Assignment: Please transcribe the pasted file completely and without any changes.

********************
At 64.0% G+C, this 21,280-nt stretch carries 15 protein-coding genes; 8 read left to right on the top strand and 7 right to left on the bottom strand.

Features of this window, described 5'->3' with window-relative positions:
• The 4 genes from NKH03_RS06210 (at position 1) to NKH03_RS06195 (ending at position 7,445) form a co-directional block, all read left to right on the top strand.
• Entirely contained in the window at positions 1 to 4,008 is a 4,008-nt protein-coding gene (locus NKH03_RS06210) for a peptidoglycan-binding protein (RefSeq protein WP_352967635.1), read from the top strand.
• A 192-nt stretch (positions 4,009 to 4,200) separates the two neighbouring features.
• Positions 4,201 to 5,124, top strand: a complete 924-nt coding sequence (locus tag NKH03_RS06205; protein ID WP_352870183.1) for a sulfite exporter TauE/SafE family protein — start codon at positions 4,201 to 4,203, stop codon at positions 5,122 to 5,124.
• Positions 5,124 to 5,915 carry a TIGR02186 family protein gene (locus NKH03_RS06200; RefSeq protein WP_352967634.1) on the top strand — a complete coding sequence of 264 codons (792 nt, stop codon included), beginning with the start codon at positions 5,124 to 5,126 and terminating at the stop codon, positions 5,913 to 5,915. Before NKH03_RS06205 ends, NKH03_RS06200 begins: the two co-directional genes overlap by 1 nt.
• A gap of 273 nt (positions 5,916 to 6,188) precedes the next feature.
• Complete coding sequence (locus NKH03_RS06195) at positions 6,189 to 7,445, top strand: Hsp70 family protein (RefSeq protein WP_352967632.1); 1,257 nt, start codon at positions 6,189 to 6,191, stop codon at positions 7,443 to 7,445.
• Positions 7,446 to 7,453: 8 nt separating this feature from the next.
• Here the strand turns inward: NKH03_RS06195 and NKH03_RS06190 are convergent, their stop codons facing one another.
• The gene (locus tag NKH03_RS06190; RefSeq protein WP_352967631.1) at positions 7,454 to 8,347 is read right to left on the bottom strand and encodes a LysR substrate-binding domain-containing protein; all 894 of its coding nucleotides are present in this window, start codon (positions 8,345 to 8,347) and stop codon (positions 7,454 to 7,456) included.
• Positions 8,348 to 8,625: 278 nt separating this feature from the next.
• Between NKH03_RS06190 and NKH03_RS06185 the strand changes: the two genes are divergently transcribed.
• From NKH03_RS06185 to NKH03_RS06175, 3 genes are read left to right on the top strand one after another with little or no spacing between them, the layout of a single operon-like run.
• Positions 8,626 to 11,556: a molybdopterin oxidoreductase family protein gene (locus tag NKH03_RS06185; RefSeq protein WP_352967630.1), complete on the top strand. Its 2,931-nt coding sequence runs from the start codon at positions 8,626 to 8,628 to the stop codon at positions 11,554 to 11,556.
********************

At 64.0% G+C, this 21,280-nt stretch carries 15 protein-coding genes; 8 read left to right on the top strand and 7 right to left on the bottom strand.

Features of this window, described 5'->3' with window-relative positions:
• The 4 genes from NKH03_RS06210 (at position 1) to NKH03_RS06195 (ending at position 7,445) form a co-directional block, all read left to right on the top strand.
• Entirely contained in the window at positions 1 to 4,008 is a 4,008-nt protein-coding gene (locus NKH03_RS06210) for a peptidoglycan-binding protein (RefSeq protein WP_352967635.1), read from the top strand.
• A 192-nt stretch (positions 4,009 to 4,200) separates the two neighbouring features.
• Positions 4,201 to 5,124, top strand: a complete 924-nt coding sequence (locus tag NKH03_RS06205; protein ID WP_352870183.1) for a sulfite exporter TauE/SafE family protein — start codon at positions 4,201 to 4,203, stop codon at positions 5,122 to 5,124.
• Positions 5,124 to 5,915 carry a TIGR02186 family protein gene (locus NKH03_RS06200; RefSeq protein WP_352967634.1) on the top strand — a complete coding sequence of 264 codons (792 nt, stop codon included), beginning with the start codon at positions 5,124 to 5,126 and terminating at the stop codon, positions 5,913 to 5,915. Before NKH03_RS06205 ends, NKH03_RS06200 begins: the two co-directional genes overlap by 1 nt.
• A gap of 273 nt (positions 5,916 to 6,188) precedes the next feature.
• Complete coding sequence (locus NKH03_RS06195) at positions 6,189 to 7,445, top strand: Hsp70 family protein (RefSeq protein WP_352967632.1); 1,257 nt, start codon at positions 6,189 to 6,191, stop codon at positions 7,443 to 7,445.
• Positions 7,446 to 7,453: 8 nt separating this feature from the next.
• Here the strand turns inward: NKH03_RS06195 and NKH03_RS06190 are convergent, their stop codons facing one another.
• The gene (locus tag NKH03_RS06190; RefSeq protein WP_352967631.1) at positions 7,454 to 8,347 is read right to left on the bottom strand and encodes a LysR substrate-binding domain-containing protein; all 894 of its coding nucleotides are present in this window, start codon (positions 8,345 to 8,347) and stop codon (positions 7,454 to 7,456) included.
• Positions 8,348 to 8,625: 278 nt separating this feature from the next.
• Between NKH03_RS06190 and NKH03_RS06185 the strand changes: the two genes are divergently transcribed.
• From NKH03_RS06185 to NKH03_RS06175, 3 genes are read left to right on the top strand one after another with little or no spacing between them, the layout of a single operon-like run.
• Positions 8,626 to 11,556: a molybdopterin oxidoreductase family protein gene (locus tag NKH03_RS06185; RefSeq protein WP_352967630.1), complete on the top strand. Its 2,931-nt coding sequence runs from the start codon at positions 8,626 to 8,628 to the stop codon at positions 11,554 to 11,556.